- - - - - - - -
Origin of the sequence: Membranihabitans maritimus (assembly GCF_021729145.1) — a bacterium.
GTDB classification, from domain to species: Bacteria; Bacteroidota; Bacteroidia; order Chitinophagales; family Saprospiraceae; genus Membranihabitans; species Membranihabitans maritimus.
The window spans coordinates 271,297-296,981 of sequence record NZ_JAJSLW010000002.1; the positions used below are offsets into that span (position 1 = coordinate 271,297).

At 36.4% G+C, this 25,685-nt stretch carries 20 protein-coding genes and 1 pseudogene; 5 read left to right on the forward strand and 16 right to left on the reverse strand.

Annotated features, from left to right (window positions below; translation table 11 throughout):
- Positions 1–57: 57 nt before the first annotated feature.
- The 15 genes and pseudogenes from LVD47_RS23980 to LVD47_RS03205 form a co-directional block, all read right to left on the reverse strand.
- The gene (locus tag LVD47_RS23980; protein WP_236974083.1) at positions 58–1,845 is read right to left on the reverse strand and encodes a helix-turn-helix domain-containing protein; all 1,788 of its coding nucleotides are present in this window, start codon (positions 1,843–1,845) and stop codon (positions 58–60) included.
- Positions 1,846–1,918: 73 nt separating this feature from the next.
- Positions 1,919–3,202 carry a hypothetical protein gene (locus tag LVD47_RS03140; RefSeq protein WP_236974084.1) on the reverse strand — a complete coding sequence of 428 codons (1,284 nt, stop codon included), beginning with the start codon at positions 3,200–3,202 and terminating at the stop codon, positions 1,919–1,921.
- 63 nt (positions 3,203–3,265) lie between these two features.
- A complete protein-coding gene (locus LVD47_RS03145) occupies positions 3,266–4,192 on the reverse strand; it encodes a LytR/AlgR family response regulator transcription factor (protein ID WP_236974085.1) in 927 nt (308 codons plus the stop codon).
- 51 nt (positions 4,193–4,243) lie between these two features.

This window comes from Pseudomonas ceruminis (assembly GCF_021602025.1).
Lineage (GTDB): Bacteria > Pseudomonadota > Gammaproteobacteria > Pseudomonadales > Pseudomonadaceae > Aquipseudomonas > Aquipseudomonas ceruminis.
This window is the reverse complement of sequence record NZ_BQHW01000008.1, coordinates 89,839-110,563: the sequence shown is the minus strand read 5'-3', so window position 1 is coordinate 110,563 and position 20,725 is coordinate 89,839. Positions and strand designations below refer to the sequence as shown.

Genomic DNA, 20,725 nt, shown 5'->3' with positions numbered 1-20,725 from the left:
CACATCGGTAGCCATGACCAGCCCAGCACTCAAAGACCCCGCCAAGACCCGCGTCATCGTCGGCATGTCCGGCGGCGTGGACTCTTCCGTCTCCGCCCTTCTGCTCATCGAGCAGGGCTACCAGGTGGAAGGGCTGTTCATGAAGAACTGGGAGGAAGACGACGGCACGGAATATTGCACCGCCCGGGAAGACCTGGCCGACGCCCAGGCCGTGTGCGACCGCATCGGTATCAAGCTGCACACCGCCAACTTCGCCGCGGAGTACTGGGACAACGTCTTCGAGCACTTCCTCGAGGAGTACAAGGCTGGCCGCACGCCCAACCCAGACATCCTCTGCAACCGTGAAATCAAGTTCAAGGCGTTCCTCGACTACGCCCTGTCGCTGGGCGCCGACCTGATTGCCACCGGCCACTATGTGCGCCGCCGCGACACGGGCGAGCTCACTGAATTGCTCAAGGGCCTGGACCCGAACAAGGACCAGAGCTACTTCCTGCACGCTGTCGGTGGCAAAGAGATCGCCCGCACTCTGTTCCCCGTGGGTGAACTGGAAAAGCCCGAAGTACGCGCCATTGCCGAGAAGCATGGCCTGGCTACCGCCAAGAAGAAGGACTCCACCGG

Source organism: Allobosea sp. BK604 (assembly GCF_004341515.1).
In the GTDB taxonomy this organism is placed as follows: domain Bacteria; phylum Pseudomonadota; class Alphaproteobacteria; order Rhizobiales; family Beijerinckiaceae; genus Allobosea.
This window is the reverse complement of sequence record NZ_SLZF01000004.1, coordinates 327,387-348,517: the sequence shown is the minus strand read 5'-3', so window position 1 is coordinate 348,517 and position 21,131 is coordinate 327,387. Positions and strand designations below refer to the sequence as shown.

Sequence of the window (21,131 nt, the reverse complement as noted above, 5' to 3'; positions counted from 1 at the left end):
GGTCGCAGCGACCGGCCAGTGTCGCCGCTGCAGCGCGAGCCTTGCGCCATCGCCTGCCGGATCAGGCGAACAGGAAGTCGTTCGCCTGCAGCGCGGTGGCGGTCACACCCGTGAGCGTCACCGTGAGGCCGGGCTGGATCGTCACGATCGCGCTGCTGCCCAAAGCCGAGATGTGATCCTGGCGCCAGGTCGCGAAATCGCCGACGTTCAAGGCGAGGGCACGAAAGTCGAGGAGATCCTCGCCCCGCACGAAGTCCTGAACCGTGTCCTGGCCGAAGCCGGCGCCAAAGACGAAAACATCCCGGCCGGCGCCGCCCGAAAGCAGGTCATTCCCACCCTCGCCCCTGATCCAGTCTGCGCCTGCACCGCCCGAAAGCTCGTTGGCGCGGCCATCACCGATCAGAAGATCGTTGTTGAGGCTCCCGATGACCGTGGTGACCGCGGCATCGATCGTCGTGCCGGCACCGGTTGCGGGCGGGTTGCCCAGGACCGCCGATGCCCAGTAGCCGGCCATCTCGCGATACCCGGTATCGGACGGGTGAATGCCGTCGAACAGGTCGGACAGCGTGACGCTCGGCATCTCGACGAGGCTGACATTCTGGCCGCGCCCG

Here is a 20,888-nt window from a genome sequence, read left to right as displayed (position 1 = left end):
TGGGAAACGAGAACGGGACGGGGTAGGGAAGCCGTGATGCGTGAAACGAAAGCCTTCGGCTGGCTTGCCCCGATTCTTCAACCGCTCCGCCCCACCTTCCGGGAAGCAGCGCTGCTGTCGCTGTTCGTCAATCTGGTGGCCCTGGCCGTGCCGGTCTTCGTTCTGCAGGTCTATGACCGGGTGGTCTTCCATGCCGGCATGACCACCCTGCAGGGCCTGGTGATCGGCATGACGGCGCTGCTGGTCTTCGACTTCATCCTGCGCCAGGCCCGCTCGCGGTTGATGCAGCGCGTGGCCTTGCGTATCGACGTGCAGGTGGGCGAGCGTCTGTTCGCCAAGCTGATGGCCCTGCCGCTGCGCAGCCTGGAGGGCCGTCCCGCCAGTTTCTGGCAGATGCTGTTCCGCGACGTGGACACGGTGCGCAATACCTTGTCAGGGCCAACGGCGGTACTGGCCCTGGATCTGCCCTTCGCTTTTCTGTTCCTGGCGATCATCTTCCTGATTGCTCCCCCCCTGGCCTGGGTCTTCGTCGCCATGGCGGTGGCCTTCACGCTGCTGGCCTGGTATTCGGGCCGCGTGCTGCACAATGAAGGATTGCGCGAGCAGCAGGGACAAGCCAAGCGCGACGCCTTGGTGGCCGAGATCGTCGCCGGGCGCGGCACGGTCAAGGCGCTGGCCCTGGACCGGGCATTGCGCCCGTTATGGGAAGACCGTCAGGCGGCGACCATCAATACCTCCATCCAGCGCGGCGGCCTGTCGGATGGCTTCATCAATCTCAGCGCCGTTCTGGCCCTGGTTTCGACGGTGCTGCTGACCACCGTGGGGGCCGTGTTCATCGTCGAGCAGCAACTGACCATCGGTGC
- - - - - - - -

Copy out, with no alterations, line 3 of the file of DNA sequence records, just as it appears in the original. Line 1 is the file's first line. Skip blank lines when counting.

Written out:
The window spans coordinates 271,297-296,981 of sequence record NZ_JAJSLW010000002.1; the positions used below are offsets into that span (position 1 = coordinate 271,297).